Data Driven Nonlinear Dynamic Models for Predicting Heavy-Duty Diesel Engine Torque and Combustion Emissions

Speaker: Gökhan Alcan

Robotic Seminar Series. Second Session – 21st February 2020, 15:00-16:00, room 2103, TUAS Building, Aalto University.


Diesel engines’ reliable and durable structures, high torque generation capabilities at low speeds, and fuel consumption efficiencies make them irreplaceable for heavy-duty vehicles in the market. However, inefficiencies in the combustion process result in the release of emissions to the environment. In addition to the restrictive international regulations for emissions, the competitive demands for more powerful engines and increasing fuel prices obligate heavy-duty engine and vehicle manufacturers to seek for solutions to reduce the emissions while meeting the performance requirements. In line with these objectives, remarkable progress has been made in modern diesel engine systems such as air handling, fuel injection, combustion, and after-treatment. However, such systems utilize quite sophisticated equipment with a large number of calibratable parameters that increases the experimentation time and effort to find the optimal operating points. Therefore, a dynamic model-based transient calibration is required for an efficient combustion optimization which obeys the emission limits, and meets the desired power and efficiency requirements.
This study is about developing optimization-oriented high fidelity nonlinear dynamic models for predicting heavy-duty diesel engine torque and combustion emissions. Combustion process in diesel engines is a challenging MIMO dynamical system which can be modeled using a data driven approach where the air path and the fuel path input channels can be utilized to estimate the indicated engine torque and the exhaust emissions. Once a reliable model of the process is obtained, it can be employed in powertrain development for the dynamic model-based transient calibration of combustion and aftertreatment control. For data generation, a new dynamic DoE (design of experiments) is proposed where chirp and ramp-hold signals are used to excite input channels. The proposed approach is a strong alternative to the steady-state experiment based approaches to reduce the testing time considerably and improve the modeling accuracy in both steady-state and transient conditions. Modeling of the indicated torque and NOx emissions of a diesel engine by utilizing the Nonlinear Finite Impulse Response (NFIR) and Nonlinear Autoregressive with Exogenous Inputs (NARX) models will then be presented. Furthermore, it will be shown that soot emission can be quite successfully modeled using modern network structures such as Gated Recurrent Unit (GRU) and Long Short Term Memory (LSTM) networks. These networks outperform the classical NARX type recurrent structures in terms of generating more accurate and smoother soot predictions.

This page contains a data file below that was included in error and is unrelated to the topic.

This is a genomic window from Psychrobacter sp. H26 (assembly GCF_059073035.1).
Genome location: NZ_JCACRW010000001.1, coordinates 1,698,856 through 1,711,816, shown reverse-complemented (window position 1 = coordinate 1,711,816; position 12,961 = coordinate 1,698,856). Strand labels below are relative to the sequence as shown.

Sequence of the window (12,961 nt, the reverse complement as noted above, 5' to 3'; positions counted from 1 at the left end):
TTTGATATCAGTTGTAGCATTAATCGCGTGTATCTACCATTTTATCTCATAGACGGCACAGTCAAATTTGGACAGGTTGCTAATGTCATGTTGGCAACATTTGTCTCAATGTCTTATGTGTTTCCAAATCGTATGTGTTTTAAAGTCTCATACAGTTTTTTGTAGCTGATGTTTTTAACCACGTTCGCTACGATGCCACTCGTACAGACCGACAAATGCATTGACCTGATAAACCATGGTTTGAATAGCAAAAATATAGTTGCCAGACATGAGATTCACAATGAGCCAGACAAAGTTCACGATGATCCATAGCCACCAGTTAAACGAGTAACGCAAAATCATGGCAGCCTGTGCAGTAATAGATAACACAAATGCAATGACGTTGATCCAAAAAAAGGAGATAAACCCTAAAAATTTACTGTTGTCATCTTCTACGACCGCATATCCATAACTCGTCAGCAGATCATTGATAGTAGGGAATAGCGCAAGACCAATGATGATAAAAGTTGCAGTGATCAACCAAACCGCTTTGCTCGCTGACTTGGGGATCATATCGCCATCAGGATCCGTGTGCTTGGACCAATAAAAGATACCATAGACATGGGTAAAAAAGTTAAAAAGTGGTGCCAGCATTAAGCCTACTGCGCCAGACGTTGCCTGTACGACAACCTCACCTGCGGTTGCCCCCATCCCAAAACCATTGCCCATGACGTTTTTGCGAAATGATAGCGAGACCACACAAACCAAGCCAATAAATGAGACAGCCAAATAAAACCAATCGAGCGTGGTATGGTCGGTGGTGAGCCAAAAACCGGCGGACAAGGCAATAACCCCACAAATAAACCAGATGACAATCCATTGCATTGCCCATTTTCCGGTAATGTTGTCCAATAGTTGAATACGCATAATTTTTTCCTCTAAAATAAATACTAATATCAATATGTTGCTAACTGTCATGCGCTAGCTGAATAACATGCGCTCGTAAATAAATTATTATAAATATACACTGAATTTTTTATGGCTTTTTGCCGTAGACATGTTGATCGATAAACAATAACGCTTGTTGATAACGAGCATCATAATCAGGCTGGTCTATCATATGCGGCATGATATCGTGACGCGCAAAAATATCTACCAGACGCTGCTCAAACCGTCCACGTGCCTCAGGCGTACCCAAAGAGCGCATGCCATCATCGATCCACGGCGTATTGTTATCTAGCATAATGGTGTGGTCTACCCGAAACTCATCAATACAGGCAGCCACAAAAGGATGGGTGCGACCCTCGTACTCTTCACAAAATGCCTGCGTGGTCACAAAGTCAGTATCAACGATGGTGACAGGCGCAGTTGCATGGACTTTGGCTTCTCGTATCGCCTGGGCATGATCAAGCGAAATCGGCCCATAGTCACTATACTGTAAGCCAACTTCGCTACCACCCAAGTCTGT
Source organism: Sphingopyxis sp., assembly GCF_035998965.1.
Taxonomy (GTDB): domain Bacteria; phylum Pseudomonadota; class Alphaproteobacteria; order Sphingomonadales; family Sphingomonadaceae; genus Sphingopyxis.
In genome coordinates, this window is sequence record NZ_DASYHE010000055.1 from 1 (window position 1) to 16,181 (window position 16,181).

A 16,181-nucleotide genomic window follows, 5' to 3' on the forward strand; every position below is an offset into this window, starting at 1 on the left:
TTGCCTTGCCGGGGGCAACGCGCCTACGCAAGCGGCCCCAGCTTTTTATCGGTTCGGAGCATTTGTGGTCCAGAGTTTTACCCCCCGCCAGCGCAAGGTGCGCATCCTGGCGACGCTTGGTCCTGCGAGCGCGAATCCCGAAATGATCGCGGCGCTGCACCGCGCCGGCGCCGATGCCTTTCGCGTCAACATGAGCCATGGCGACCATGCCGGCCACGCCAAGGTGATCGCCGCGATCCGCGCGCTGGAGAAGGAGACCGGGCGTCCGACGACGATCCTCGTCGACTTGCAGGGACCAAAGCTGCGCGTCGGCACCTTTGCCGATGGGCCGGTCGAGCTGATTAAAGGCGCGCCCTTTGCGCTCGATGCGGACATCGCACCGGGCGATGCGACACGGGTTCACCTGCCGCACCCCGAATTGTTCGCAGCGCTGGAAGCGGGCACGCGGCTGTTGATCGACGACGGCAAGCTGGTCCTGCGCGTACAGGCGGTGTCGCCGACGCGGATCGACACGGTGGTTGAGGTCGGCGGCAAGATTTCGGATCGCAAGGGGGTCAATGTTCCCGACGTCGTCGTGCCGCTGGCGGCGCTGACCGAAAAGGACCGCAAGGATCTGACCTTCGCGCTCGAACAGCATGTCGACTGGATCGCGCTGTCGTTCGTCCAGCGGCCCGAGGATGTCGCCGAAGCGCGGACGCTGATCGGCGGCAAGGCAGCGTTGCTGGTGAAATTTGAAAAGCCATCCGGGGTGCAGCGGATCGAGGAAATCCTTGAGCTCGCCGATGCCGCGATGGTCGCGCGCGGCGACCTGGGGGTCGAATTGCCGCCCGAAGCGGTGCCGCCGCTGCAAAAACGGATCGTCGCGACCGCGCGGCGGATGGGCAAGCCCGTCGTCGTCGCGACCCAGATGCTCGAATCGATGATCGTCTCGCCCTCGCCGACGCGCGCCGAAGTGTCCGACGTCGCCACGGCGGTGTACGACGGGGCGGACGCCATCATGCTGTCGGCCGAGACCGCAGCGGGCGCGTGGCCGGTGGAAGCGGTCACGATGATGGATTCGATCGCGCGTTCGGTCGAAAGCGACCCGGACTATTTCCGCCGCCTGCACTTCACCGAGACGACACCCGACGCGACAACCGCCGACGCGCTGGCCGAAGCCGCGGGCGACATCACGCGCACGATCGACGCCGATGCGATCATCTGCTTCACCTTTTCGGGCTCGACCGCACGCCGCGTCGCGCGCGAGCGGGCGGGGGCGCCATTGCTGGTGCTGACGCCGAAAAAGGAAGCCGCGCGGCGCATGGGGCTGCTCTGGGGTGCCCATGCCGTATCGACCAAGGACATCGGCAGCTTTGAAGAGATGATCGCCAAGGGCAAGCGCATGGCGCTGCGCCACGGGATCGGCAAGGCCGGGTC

• Alcan, G., Aran, V., Unel, M., Yilmaz, M., Gurel, C., Koprubasi, K., and Otosan, F. (2020). Optimization-Oriented High Fidelity NFIR Models for Estimating Indicated Torque in Diesel Engines. International Journal of Automotive Technology, 21(3), 729-737.
  • Alcan, G., Yilmaz, E., Unel, M., Aran, V., Yilmaz, M., Gurel, C., and Koprubasi, K. (2019). Estimating soot emission in diesel engines using gated recurrent unit networks. IFAC-PapersOnLine, 52(5), 544-549.
  • Alcan, G., Unel, M., Aran, V., Yilmaz, M., Gurel, C., and Koprubasi, K. (2019). Predicting NOx emissions in diesel engines via sigmoid NARX models using a new experiment design for combustion identification. Measurement, 137, 71-81.
  • Alcan, G., Unel, M., Aran, V., Yilmaz, M., Gurel, C., and Koprubasi, K. (2018). Diesel engine NOx emission modeling using a new experiment design and reduced set of regressors. IFAC-PapersOnLine, 51(15), 168-173.